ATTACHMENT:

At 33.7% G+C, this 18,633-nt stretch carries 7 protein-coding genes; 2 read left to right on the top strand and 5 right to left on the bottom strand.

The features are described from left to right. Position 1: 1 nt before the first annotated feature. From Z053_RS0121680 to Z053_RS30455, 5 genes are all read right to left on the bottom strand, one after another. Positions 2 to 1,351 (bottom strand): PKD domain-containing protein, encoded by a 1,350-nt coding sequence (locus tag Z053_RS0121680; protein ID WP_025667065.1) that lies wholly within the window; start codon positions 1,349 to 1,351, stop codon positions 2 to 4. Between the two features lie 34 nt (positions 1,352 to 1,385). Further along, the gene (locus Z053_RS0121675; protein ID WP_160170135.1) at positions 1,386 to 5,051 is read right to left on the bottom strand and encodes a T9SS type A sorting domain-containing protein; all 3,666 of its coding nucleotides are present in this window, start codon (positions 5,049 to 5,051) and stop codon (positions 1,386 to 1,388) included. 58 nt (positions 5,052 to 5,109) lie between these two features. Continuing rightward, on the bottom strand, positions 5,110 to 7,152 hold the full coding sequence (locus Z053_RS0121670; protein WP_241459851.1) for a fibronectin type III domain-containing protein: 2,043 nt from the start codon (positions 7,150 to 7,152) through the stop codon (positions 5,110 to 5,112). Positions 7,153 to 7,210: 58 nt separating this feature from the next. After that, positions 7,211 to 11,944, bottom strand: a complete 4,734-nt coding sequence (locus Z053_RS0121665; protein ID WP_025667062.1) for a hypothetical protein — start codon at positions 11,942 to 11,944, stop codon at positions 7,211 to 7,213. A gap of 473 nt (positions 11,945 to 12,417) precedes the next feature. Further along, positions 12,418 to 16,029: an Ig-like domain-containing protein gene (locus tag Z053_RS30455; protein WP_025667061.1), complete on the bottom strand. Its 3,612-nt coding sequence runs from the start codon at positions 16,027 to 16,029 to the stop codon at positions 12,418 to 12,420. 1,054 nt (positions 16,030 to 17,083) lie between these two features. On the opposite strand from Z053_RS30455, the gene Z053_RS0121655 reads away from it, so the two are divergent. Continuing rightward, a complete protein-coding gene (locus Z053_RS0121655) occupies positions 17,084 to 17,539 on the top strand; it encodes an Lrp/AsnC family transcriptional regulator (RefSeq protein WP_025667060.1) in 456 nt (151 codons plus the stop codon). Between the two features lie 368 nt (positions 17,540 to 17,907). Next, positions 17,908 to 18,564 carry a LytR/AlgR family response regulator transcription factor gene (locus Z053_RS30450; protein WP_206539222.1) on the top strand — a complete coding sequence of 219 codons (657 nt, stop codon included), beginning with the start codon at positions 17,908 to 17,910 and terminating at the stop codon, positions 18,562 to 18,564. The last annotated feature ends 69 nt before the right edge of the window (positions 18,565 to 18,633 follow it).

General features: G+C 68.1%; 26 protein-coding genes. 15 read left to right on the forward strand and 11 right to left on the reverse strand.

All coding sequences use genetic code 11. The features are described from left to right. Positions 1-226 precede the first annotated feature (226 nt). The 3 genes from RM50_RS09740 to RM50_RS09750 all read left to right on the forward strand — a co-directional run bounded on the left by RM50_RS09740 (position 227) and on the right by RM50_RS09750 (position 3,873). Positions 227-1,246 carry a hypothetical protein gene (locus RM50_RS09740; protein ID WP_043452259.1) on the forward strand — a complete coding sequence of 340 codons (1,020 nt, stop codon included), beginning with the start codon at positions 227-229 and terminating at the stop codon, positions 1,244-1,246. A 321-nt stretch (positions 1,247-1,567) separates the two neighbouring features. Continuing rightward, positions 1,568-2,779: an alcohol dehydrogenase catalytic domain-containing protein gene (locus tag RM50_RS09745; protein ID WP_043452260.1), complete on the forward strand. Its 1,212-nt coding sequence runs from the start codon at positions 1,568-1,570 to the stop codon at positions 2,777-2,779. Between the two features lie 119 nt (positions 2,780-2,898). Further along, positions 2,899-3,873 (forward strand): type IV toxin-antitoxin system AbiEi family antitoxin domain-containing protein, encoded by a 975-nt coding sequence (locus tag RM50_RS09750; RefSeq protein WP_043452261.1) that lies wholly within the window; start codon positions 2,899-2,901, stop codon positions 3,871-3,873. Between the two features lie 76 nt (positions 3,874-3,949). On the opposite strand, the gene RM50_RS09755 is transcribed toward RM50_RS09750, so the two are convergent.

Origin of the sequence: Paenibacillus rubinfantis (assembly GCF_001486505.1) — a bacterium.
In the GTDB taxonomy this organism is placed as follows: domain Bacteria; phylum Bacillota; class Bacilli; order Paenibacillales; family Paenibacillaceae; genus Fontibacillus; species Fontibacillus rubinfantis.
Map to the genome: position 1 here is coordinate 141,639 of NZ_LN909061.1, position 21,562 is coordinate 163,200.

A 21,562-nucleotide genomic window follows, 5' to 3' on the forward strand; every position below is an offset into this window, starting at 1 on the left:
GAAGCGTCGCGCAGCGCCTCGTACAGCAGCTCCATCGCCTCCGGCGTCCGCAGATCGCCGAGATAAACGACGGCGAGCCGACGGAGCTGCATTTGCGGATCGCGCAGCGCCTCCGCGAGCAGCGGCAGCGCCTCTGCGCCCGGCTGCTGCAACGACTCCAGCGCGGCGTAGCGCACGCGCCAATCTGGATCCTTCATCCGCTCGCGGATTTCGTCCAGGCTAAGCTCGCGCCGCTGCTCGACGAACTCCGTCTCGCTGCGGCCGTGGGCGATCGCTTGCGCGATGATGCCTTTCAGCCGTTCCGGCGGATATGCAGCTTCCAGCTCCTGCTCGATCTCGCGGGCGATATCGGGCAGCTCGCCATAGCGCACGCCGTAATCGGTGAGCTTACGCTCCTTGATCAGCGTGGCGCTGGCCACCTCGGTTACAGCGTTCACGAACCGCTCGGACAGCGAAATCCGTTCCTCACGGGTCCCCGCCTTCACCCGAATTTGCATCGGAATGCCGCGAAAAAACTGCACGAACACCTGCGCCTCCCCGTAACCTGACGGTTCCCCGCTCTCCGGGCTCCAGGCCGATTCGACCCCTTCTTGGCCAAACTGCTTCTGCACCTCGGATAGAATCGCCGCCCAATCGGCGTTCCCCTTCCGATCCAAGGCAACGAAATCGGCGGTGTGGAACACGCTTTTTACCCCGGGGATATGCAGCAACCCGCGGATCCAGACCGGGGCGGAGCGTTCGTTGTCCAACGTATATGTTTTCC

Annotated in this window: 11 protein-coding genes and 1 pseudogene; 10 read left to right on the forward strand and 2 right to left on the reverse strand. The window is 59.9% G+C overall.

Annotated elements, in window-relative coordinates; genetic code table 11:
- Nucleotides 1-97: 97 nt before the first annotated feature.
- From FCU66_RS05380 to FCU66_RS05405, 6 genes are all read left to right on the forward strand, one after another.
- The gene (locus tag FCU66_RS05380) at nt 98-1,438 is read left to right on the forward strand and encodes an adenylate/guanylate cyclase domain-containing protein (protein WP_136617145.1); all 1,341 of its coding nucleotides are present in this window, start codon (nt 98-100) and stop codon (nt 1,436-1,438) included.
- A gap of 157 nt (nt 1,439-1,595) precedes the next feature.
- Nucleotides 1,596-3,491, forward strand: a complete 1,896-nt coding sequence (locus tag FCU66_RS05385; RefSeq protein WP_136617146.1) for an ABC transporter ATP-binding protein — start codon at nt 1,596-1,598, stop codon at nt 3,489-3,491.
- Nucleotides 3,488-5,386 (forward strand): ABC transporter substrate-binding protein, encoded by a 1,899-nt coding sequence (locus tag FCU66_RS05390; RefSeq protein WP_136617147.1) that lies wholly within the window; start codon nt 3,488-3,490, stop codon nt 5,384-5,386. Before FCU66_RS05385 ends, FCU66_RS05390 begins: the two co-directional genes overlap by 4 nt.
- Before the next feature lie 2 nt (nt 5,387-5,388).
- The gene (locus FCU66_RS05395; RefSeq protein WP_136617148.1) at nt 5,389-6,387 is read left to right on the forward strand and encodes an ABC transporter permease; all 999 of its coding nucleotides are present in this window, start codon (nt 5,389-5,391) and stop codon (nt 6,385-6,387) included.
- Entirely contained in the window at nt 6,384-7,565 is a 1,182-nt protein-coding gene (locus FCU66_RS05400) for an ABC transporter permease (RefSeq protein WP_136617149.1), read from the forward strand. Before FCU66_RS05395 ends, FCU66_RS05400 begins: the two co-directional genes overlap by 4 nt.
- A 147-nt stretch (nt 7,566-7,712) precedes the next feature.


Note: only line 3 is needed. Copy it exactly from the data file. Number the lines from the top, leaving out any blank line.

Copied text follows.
General features: G+C 68.1%; 26 protein-coding genes. 15 read left to right on the forward strand and 11 right to left on the reverse strand.